Queen Elizabeth II has distributed ceremonial pouches of coins to 182 men and women in a Maundy Thursday ceremony that dates back to the 13th Century. The queen, wearing a turquoise green coat and matching hat, handed out the money during a service at Leicester Cathedral in the English Midlands. In doing so she has now taken part in the traditional annual Maundy Thursday service in every one of England’s Anglican cathedrals.

The recipients were selected for their service to the church and community. Each of them – 91 each of male and female as the Queen is 91 years of age – received two pouches. A red one contained a commemorative £5 coin, commemorating the Centenary of the House of Windsor and a 50p coin commemorating Sir Isaac Newton; while a white pouch contained 91 pence – again, equal to her age – in specially minted Maundy coins.

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Posted in England / UK, Holy Week, Politics in General, Religion & Culture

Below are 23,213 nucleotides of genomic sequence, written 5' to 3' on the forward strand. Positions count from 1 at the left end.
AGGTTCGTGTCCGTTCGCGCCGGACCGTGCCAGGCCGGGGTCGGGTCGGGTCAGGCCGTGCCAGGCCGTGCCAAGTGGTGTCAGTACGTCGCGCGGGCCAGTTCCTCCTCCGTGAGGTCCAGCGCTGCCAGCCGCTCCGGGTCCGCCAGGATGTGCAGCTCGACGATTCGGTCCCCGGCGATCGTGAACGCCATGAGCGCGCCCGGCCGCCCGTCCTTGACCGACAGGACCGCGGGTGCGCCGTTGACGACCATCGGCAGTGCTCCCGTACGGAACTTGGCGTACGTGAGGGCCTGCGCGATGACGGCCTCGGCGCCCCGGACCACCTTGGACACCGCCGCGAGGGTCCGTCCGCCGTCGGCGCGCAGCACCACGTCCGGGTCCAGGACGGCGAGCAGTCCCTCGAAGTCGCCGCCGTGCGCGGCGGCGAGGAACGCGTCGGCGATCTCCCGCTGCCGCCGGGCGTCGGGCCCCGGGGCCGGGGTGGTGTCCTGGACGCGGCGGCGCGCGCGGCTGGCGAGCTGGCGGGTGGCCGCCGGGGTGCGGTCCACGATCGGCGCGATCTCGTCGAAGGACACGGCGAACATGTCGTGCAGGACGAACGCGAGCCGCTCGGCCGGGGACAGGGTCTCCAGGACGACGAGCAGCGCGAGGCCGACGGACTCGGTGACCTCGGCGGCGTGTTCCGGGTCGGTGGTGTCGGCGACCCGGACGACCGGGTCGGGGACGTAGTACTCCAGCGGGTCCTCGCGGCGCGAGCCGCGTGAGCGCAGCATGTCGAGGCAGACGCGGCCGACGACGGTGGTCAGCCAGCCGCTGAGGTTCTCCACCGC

Ian Johnson’s book ‘The Souls Of China’ Documents Country’s Dramatic Return To Religion

SHAPIRO: There is such an interesting relationship between these emerging religious practices or returning religious practices, I guess we should say, and the government. There are several instances where you talk about sort of local government observers sitting in the back of a religious ceremony, and the preacher trying to thread this needle where he can deliver a message that might be a little bit barbed but deliver it not so explicitly that the government agents will shut down the ceremony.

JOHNSON: Yeah, especially with Christianity. There’s a suspicion of it from the government side. They see Christianity as foreign-influenced. So in that particular case, yeah, there were plainclothes police at the back of the hall – this was a big Christmas service that I attended – and they were listening in. And I think they were eager to find an excuse to shut it down, but they didn’t.

On the other hand, the so-called traditional faiths are often really encouraged by the government. And we can see this under Xi Jinping, that he’s given a lot of money and support to traditional religions like Buddhism and Taoism.

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Posted in Books, China, Religion & Culture

Rowan Williams Interviewed by the THE